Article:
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Journal: Vegetos- An International Journal of Plant Research

Article DOI :10.5958/2229-4473.2017.00040.4
Year :2017, Volume : 30, Issue :special
First page : (81) Last page : (86)
Print ISSN : 0970-4078. Online ISSN : 2229-4473.


Genetic Variability and Principal Component Analysis for Yield and its Attributing Traits in Pumpkin (Cucurbita moschata Duchesne Ex Poir.)

Nagar Arvind*, Sureja Amish Kumar, Kumar Sandeep1, Munshi A.D., Gopalakrishnan S.2, Bhardwaj Rakesh3

Division of Vegetable Science, ICAR-Indian Agricultural Research Institute, Pusa-110 012, New Delhi, India 1ICAR-Indian Agricultural Research Institute Regional Station, Katrain-175 129, Kullu Valley, HP, India
2Division of Genetics, ICAR-Indian Agricultural Research Institute, Pusa-110 012, New Delhi, India
3Germplasm Evaluation Division, ICAR-NBPGR, Pusa-110 012, New Delhi, India

*Corresponding author: Arvind Nagar, Division of Vegetable Science, ICAR-Indian Agricultural Research Institute, Pusa-110 012, New Delhi, India, Email:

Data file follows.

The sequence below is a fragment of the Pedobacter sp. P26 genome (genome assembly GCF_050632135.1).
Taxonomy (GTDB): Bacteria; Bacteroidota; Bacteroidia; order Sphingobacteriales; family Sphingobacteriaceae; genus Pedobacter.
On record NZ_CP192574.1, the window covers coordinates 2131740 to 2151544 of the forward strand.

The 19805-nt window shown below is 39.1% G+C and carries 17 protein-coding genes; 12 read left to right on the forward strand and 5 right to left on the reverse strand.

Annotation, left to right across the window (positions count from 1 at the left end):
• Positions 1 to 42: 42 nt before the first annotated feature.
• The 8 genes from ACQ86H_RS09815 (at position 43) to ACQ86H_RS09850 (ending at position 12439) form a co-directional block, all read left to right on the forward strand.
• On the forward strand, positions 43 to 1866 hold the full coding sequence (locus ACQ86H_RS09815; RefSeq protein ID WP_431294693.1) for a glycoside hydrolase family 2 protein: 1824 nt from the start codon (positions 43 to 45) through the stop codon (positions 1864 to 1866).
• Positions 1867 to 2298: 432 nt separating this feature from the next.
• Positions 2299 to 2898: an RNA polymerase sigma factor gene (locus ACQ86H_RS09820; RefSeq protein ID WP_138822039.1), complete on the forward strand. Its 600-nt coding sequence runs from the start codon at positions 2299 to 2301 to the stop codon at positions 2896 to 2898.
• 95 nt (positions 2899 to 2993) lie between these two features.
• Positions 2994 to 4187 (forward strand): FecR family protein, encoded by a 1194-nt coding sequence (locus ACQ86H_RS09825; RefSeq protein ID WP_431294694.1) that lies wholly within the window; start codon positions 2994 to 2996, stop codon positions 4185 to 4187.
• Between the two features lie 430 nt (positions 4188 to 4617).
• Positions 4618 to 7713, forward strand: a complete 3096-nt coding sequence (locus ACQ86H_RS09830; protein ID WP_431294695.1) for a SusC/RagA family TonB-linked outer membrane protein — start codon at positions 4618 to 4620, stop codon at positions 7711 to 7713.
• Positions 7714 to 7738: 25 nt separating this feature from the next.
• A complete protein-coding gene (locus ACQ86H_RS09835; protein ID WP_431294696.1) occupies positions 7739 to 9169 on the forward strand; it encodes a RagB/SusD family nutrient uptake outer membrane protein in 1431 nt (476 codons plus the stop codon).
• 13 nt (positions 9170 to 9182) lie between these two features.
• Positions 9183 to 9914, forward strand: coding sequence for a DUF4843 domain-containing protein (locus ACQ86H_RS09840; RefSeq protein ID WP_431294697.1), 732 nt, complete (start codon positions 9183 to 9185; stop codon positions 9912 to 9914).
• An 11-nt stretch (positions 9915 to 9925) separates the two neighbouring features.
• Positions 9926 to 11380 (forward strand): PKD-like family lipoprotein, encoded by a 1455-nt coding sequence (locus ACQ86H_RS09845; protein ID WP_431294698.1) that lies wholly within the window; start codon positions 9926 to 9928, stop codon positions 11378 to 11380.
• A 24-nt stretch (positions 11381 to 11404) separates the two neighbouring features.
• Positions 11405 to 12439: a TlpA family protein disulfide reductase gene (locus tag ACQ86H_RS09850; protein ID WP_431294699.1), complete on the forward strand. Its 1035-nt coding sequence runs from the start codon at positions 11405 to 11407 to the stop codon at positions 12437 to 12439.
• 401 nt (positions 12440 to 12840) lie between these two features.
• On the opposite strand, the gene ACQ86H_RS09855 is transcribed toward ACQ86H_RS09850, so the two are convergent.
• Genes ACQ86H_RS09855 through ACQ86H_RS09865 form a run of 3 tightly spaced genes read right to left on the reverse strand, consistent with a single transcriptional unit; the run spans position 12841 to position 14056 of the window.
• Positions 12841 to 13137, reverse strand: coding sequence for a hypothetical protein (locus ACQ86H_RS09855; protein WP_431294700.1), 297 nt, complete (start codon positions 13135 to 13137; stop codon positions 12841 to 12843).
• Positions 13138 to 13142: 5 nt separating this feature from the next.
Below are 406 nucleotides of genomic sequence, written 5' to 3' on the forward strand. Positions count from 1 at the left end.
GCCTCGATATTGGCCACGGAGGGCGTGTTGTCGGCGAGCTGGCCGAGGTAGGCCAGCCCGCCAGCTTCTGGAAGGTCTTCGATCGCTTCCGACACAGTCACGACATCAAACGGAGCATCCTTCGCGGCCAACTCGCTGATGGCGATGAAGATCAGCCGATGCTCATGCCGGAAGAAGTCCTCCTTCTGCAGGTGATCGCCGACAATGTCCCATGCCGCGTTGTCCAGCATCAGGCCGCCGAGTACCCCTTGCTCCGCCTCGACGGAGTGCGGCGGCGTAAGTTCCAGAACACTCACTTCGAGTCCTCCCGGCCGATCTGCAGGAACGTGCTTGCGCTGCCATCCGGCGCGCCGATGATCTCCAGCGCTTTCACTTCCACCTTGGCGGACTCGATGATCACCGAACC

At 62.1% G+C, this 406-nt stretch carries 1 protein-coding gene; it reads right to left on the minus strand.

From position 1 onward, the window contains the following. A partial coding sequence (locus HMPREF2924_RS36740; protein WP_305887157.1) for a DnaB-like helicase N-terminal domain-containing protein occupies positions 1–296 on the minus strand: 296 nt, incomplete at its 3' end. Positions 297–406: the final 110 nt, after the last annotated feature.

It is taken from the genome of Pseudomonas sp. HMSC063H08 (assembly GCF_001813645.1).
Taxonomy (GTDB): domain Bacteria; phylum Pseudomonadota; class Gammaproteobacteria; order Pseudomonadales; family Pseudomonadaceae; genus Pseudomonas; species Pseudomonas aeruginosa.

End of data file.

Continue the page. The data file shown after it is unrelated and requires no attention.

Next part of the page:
The present investigation was aimed to estimate the extent of genetic variability and to characterize 76 genotypes of pumpkin for yield and its attributing traits through principal component and cluster analysis. The experiment was laid out in a Randomized Complete Block Design (RCBD) with three replications of each genotype during spring-summer season of the year 2014. The analysis of variance indicated significant variations among the genotypes for all the traits studied. The phenotypic and genotypic coefficients of variability were found high for plant weight (37.64 and 33.94%), mature fruit weight (37.28 and 36.39%) and fruit yield per hectare (33.31 and 31.31%), respectively. Further, high heritability estimates coupled with high genetic gain were observed for mature fruit weight, plant weight and fruit yield per hectare, which indicated that these traits are under additive gene effects and are more reliable for effective selection. The results of principal component analysis (PCA) indicated that first three components having Eigen values greater than one explained 65.65 per cent of total variations. Further, loading of different traits based on first two principal components indicates that days to opening of first male and female flower, node number of first male and female flower and days to immature fruit at marketable maturity stage are the main components of divergence between 76 genotypes of pumpkin. Hence, main emphasis should be given on these traits for yield improvement in pumpkin. Dendrogram constructed using single linkage Euclidean distance based on 10 morphological traits divided the 76 genotypes of pumpkin into seven distinct groups. The genotype DPU-42 was found most distinct from rest of the genotypes, while DPU-18 and DPU-27 were most similar among themselves. On the basis of observed clustering pattern in different genotypes, diverse parents belonging to different clusters can be selected for exploitation of heterosis breeding in pumpkin.